# Skin Effect Load and Impedance

I've recently implemented skin effect loading of wires in pymininec, my re-implementation of the Mininec antenna modeling code. The original Mininec code did not have this feature.

To attempt verification of my implementation I chose to follow an ancient publication by R. P. Haviland, W4MB [1] where he, among other things, investigates effect of wire resistance on feed point impedance. He has two graphics where the real and the imaginary part of the feed point impedance are plotted against the length/diameter ratio of the wire of a dipole. He mentions Mininec in the text but reading closely it is not apparent if for the two graphics with the feed point impedance he really used Mininec or something else. I've tried to reproduce his graphs with both PyNEC, a Python wrapper for a C++ implementation of NEC-2 and my pymininec implementation of mininec. The results of Haviland have the same tendencies as the NEC results in the following but do not match closely.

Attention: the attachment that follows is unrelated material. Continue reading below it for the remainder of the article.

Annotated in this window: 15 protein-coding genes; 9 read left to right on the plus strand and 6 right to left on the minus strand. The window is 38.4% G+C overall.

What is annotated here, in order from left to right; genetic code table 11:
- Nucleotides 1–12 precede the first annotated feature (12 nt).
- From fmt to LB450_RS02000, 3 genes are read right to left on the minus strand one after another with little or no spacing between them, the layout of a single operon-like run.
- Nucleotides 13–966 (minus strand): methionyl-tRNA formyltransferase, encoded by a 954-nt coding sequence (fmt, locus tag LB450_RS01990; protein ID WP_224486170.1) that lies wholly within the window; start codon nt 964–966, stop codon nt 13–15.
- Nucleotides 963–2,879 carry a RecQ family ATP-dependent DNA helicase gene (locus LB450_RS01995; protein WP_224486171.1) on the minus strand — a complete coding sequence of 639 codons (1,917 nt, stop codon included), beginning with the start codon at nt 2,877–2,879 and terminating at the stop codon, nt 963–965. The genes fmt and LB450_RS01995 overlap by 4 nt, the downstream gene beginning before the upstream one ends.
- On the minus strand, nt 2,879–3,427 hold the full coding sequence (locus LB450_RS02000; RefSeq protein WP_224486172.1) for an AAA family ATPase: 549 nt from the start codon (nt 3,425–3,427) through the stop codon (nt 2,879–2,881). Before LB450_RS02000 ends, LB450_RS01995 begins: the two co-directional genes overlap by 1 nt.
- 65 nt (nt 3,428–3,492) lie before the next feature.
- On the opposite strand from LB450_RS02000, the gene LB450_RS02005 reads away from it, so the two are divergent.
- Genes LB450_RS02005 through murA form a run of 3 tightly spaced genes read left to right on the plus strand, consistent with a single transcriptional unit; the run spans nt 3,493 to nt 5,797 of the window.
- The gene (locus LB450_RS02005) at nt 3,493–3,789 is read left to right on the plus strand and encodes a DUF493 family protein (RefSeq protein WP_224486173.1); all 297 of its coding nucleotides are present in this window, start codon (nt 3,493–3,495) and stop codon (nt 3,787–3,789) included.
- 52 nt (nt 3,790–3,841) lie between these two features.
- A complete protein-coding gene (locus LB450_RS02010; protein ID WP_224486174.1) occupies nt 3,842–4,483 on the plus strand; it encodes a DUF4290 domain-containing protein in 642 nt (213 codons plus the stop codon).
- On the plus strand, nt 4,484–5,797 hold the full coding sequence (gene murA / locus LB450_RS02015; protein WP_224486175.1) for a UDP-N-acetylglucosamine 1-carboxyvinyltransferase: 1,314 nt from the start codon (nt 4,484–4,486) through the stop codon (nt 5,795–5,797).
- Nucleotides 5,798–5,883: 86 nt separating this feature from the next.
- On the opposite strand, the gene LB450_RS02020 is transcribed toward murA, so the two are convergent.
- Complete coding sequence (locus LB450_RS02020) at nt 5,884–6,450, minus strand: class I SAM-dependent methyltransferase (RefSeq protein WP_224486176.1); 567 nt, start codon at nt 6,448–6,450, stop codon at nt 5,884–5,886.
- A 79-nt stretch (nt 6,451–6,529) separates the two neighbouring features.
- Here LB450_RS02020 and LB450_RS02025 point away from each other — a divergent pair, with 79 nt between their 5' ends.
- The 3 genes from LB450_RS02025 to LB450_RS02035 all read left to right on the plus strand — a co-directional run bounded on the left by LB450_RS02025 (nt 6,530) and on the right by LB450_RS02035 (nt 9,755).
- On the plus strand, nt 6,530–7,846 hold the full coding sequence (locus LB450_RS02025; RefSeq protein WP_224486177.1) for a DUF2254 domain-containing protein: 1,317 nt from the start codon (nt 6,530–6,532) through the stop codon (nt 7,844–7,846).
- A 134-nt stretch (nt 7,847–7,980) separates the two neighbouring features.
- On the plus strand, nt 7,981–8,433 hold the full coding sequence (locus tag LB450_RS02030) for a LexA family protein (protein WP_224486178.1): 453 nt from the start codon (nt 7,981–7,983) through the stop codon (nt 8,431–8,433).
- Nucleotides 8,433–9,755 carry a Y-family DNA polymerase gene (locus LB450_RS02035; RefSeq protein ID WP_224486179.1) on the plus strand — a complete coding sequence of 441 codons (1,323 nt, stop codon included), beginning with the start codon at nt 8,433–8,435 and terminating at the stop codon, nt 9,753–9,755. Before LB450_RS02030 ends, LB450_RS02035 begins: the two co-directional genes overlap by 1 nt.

Note that the X-axis of these graphs is logarithmic and the wire gets thicker to the right (the X-axis is length/diameter of the wire). In all cases we compare ideal wires without resistance to wires with copper resistivity.

Now the resistance part is not surprising: The real part of the antenna impedance gets higher when the wires have higher resistance (because they get thinner).

The interesting part is the imaginary part (the reactance) of the
antenna. The NEC result is that the reactance gets higher with higher
resistance of the wire (to the left) while my pymininec implementation
has a slight *decrease* of the reactance.

To investigate this further I've decided to just change the wire resistivity without modifying the wire radius to show that the effect is independent of the wire radius. The radius is 66µm at a wavelength of 1m, \(\frac{l}{d}\approx 7576\).

In addition to PyNEC and pymininec I've also included results for MMANA-GAL and EZNEC. MMANA is originally based on Mininec. The EZNEC results match closely to the PyNEC results (it's the same engine, one implemented in Fortran, one in C++) but MMANA keeps the reactance completely constant at \(42.63\Omega\) at all resistivities of the wire. Note that the most interesting wire resistivities are the first three big dots on the left, the first is an ideal wire (at 0 resistivity) followed by copper and alu.

I currently don't have an idea which result comes closest to the physical reality.